Question f: Watch the video, explore the resource, and give your opinion of both: (or select another WebQuest creation tool/resource and give your opinion of that.)
I personally like video for instruction. I want to mention that I have recently rediscovered you-tube, not only as a music video source but now as an instructional tool as well, thanks to this class. I have found that it is a great resource for teaching any subject. Therefore, my opinion is that this video on webquest creations is very helpful and useful to me personally. A visual, and audio help, this video demonstrates what you need to do, and I like to watch examples along with the explanation. It makes teaching in this new way, via webquests, more accessible.
You now have a good overview of what WebQuests are and why so many of your teaching colleagues have gravitated toward them as one of the first technology-based teaching practices of high value. One more thing before we wrap this up… Here’s a recently recorded podcast interview with Bernie Dodge the man who is credited with having invented the WebQuest back in 1995. In this interview (roughly 15 – 20 minutes) Bernie reflects back on the popularity, place, and future of the WebQuest. He also reflects on what’s going on in Education currently and the function technology will continue to have in providing value.Bernie Dodge Interview Podcast URL: http://www.intelligenic.com/blog/?p=103 Listen to the podcast and then share:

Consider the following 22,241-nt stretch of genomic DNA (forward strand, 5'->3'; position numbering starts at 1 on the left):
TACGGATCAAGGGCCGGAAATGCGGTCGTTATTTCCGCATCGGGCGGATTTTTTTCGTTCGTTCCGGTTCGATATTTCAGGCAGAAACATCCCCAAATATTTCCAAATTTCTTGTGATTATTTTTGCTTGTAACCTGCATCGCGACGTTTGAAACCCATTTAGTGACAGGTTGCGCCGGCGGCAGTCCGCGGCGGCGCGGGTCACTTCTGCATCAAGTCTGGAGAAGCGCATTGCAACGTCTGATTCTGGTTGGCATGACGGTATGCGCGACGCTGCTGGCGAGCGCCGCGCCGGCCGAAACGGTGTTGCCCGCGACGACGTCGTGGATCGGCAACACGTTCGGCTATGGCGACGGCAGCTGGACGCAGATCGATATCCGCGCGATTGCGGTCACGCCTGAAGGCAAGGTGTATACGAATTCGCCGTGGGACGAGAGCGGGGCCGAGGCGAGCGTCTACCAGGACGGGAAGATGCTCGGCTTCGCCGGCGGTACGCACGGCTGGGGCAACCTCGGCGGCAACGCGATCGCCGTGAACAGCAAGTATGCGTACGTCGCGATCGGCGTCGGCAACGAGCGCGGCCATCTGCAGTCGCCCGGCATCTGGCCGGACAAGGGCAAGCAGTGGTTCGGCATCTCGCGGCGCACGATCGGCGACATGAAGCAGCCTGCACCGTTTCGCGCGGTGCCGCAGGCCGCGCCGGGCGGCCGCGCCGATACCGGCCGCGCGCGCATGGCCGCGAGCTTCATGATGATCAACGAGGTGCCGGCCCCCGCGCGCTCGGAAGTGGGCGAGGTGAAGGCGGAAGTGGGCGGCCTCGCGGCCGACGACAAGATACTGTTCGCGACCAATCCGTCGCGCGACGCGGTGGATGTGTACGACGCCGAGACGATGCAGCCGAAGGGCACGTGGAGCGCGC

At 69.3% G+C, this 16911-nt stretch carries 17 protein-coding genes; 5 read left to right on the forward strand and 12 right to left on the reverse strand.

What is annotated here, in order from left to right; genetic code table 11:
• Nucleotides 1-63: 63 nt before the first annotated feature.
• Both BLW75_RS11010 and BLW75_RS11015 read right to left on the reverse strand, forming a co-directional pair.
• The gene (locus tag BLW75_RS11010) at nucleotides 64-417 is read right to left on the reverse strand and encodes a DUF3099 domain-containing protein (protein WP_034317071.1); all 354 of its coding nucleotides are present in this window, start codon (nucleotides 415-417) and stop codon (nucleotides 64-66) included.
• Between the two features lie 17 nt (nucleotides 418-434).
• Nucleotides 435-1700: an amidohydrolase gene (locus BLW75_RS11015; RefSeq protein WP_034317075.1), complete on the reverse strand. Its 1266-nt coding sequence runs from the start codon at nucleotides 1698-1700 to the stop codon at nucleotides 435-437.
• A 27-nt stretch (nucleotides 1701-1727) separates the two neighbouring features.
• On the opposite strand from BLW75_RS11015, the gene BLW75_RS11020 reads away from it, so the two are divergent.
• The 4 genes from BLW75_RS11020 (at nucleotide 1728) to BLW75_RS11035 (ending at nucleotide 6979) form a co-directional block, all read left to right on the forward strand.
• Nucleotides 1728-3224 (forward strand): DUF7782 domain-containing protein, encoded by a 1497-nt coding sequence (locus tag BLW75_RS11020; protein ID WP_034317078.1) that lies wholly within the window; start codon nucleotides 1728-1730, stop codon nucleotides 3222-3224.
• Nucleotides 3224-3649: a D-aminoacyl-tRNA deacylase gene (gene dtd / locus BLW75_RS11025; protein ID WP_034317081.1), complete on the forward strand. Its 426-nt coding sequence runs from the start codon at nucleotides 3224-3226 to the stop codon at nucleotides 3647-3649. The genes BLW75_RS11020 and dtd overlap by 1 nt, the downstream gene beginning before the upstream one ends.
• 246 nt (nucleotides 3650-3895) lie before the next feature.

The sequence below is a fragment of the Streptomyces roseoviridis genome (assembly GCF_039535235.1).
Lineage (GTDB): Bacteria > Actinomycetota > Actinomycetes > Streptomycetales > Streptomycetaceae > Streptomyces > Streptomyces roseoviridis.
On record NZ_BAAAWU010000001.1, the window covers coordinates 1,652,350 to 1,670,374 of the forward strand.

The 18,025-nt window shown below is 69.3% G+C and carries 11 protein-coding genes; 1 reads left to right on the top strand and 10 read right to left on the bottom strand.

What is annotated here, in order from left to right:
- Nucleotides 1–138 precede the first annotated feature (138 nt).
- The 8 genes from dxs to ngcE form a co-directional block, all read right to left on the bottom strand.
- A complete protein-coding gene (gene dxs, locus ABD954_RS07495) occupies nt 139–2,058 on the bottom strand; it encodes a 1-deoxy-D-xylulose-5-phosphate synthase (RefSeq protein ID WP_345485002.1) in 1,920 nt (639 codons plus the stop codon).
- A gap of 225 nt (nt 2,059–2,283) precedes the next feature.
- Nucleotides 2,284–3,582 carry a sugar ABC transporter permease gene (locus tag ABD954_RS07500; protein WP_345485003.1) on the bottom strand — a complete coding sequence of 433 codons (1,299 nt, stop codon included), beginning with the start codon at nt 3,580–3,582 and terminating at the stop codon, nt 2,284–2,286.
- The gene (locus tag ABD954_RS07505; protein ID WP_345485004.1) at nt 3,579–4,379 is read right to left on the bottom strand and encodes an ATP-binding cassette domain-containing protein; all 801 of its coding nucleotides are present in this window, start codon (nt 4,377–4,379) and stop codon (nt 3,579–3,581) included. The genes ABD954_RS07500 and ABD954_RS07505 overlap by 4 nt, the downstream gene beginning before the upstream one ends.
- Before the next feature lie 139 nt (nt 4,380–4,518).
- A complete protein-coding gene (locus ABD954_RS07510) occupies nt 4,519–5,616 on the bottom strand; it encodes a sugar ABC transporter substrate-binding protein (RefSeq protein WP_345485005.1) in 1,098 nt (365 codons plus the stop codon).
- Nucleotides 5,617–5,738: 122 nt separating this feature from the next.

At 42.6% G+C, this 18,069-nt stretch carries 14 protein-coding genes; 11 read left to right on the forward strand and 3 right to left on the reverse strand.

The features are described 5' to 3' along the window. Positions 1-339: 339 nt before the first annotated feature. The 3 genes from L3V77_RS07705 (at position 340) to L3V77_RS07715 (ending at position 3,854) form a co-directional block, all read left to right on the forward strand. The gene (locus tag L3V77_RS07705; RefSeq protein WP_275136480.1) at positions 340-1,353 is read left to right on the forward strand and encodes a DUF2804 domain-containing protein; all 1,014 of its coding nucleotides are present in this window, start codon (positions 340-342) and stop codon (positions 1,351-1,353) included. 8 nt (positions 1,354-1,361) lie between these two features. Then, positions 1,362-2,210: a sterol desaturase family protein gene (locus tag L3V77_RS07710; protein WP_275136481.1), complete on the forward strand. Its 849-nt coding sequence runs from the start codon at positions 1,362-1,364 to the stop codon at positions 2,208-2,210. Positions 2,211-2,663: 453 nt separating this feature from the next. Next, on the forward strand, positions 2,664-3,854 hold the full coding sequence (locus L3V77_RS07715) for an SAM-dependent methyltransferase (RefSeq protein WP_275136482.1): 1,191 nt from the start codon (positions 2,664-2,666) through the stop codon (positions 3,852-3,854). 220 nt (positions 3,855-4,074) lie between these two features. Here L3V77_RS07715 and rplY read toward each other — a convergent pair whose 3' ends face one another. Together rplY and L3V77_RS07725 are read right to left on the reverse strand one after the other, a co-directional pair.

Question g: What did you hear Bernie Dodge say that you feel was enlightening, valuable, surprising to you?
I liked his explanation of the development of the webquest model which made me understand its purpose of it, which is structure, as opposed to the traditional way the internet was and probably still is used by the majority of teachers. The traditional internet assignments for the class are disconnected. Meanwhile, the webquest is a solidly focused approach to navigating an assignment on the web. Webquests have all the benefits and novelty of using the internet, without the vague, unfocused approach to just surfing the world wide web searching for answers to questions assigned by the teacher. The latter has the potential to distract the user and soon find the student in other unrelated websites. I agree with Dodge in his analysis of the traditional classroom education being a bit removed from the adult real world. Webquests are a good way to bridge this.
Question h: And, having spent a few hours now studying WebQuests, what do you feel about this practice?
I have bookmarked four impressive Webquests sites with full complete lesson plans which I hope to complete as part of my curriculum this coming fall. Bernie Dodge’s webquest.org and the three mentioned in this assignment. Needless to say, this model is a wonderful gift to teachers with much merit and practicality. It is also gift to students, as ultimately it will enrich their education experience.